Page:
Xiaomi Redmi Note 3 goes official with 4,000 mAh battery, $140 starting price

Just when you thought the upcoming Redmi Note 2 Pro couldn’t possibly get any more fetching, Xiaomi revealed the metallic mid-ranger is actually called Redmi Note 3, which signaled extra enhancements besides a build quality upgrade and added fingerprint sensor.

A second Tenaa visit confirmed a 3GB RAM/32GB ROM variant, obviously set to cost a bit more than the standard 2/16 gig model. But as it turns out, the Xiaomi Redmi Note 3 is hardly as expensive as you probably imagine by now, starting at a measly $140 or so.

That’s in China, of course, in local currency, as far as the “entry-level” configuration is concerned. For silky smooth multitasking and a digital hoarder’s paradise, you’ll be asked to pay the equivalent of $170, which still sounds mind-blowingly cheap.

Especially when you consider the Redmi Note 3 accommodates a massive 4,000 mAh battery, compared to the 3,000 mAh cell inside the Note 2. All while only gaining 4 grams in weight and around half a millimeter in waistline.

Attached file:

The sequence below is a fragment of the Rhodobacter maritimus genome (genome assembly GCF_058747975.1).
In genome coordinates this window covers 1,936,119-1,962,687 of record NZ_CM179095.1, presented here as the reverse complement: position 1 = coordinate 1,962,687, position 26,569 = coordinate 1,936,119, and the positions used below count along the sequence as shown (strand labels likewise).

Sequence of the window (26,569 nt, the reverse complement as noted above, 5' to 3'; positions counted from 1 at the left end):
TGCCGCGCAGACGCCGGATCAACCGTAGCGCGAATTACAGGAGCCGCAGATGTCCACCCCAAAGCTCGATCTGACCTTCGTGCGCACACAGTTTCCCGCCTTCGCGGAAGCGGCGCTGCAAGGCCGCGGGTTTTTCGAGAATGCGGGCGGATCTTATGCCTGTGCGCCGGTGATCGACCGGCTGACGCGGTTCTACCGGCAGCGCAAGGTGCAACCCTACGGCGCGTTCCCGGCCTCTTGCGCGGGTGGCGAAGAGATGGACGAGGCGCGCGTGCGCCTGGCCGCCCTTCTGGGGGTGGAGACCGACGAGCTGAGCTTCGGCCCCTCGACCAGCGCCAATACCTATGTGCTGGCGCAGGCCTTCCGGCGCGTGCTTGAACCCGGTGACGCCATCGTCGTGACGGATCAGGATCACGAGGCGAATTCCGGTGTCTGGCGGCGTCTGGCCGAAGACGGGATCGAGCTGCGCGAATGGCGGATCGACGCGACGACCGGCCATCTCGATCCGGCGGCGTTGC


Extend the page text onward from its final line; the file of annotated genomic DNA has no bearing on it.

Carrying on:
We’ve no idea how Xiaomi’s engineers pulled off such an amazing feat, also slapping a circular fingerprint recognition mechanism on the 5.5-incher’s rear that apparently takes 0.3 seconds to unlock the device. Under the hood, you have an octa-core MediaTek Helio X10 chip ticking, and the large display delivers Full HD resolution.

Coated in silver, gold or gray, the Xiaomi Redmi Note 3 will actually go on sale in three days’ time, further sporting 13 and 5MP cameras, 4G LTE connectivity, dual SIM slots, and Android Lollipop-based MIUI 7 on the software side of things. Talk about a Black Friday bargain!

Source: TechCrunch

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About The Author
Adrian Diaconescu
Adrian has had an insatiable passion for writing since he was in school and found himself writing philosophical essays about the meaning of life and the differences between light and dark beer. Later, he realized this was pretty much his only marketable skill, so he first created a personal blog (in Romanian) and then discovered his true calling, which is writing about all things tech (in English).